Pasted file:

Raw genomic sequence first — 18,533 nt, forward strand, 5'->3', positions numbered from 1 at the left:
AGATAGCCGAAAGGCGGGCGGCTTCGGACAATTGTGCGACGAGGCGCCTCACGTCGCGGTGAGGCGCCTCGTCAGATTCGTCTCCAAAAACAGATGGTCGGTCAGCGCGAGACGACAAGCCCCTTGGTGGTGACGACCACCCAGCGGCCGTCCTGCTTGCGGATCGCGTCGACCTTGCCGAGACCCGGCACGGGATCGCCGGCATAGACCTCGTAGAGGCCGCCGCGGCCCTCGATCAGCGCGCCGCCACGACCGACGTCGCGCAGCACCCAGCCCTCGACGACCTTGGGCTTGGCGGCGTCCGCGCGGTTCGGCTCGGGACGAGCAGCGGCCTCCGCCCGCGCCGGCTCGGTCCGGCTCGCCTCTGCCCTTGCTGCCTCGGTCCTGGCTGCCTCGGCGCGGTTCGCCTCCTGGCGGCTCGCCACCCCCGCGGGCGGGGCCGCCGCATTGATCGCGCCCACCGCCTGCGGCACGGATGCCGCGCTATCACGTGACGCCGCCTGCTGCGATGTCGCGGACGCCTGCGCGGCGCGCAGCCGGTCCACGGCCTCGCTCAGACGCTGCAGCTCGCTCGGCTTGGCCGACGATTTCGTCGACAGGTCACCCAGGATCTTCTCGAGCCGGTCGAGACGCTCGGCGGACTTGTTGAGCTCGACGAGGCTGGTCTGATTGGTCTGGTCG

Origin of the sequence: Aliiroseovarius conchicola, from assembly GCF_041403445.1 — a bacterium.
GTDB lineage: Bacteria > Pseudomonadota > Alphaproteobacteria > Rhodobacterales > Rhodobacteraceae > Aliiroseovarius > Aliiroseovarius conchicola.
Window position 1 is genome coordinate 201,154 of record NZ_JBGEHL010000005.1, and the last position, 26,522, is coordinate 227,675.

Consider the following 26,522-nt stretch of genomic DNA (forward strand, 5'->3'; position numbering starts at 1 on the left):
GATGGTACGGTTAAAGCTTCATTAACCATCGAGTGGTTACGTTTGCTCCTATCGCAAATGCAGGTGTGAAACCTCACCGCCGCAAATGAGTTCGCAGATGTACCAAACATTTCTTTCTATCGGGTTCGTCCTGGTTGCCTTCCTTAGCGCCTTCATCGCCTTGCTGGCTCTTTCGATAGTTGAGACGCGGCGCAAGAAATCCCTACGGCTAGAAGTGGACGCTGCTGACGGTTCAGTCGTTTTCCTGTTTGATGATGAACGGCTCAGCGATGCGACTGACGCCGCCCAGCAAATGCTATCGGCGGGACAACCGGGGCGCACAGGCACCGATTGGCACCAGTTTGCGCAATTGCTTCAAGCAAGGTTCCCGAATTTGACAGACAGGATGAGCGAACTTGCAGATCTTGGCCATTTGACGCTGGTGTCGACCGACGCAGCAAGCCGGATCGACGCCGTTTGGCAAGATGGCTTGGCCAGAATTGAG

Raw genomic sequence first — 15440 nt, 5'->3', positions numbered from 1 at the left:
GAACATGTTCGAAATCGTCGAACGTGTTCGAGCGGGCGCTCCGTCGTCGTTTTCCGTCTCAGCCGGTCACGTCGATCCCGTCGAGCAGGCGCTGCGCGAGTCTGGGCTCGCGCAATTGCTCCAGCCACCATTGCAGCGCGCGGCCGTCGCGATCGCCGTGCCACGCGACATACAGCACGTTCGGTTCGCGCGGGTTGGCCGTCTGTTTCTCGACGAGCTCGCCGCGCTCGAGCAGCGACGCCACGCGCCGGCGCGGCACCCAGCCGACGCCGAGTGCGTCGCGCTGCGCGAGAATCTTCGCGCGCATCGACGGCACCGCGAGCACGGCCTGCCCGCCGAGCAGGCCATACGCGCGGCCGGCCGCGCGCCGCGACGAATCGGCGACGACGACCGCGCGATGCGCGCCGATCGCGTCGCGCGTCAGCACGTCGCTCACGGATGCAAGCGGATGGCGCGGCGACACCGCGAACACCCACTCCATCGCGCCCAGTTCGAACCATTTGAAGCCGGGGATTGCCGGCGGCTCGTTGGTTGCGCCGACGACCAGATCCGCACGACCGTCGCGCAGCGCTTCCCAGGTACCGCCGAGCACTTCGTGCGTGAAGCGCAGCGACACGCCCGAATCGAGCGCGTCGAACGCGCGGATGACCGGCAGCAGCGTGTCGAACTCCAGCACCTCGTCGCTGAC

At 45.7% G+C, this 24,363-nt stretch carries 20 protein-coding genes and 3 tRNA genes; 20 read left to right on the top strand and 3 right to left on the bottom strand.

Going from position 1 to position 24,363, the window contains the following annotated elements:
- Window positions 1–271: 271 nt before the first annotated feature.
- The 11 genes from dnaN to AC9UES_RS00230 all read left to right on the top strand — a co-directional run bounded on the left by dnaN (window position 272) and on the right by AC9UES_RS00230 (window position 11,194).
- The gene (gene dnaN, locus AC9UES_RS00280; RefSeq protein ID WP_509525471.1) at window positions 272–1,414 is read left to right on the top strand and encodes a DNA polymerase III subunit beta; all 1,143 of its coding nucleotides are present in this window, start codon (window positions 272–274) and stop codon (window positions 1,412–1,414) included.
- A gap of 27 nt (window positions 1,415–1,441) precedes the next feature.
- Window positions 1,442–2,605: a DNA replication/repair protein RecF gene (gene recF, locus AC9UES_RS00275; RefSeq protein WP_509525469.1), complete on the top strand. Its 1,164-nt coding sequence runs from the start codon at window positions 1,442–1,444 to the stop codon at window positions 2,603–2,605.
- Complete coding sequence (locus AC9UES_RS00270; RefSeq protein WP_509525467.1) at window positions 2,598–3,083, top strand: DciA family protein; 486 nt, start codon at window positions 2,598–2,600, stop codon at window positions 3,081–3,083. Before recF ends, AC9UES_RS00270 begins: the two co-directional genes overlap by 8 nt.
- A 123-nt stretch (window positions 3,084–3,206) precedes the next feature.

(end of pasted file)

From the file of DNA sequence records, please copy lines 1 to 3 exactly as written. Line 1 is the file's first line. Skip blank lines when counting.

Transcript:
Raw genomic sequence first — 18,533 nt, forward strand, 5'->3', positions numbered from 1 at the left:
AGATAGCCGAAAGGCGGGCGGCTTCGGACAATTGTGCGACGAGGCGCCTCACGTCGCGGTGAGGCGCCTCGTCAGATTCGTCTCCAAAAACAGATGGTCGGTCAGCGCGAGACGACAAGCCCCTTGGTGGTGACGACCACCCAGCGGCCGTCCTGCTTGCGGATCGCGTCGACCTTGCCGAGACCCGGCACGGGATCGCCGGCATAGACCTCGTAGAGGCCGCCGCGGCCCTCGATCAGCGCGCCGCCACGACCGACGTCGCGCAGCACCCAGCCCTCGACGACCTTGGGCTTGGCGGCGTCCGCGCGGTTCGGCTCGGGACGAGCAGCGGCCTCCGCCCGCGCCGGCTCGGTCCGGCTCGCCTCTGCCCTTGCTGCCTCGGTCCTGGCTGCCTCGGCGCGGTTCGCCTCCTGGCGGCTCGCCACCCCCGCGGGCGGGGCCGCCGCATTGATCGCGCCCACCGCCTGCGGCACGGATGCCGCGCTATCACGTGACGCCGCCTGCTGCGATGTCGCGGACGCCTGCGCGGCGCGCAGCCGGTCCACGGCCTCGCTCAGACGCTGCAGCTCGCTCGGCTTGGCCGACGATTTCGTCGACAGGTCACCCAGGATCTTCTCGAGCCGGTCGAGACGCTCGGCGGACTTGTTGAGCTCGACGAGGCTGGTCTGATTGGTCTGGTCG

Origin of the sequence: Aliiroseovarius conchicola, from assembly GCF_041403445.1 — a bacterium.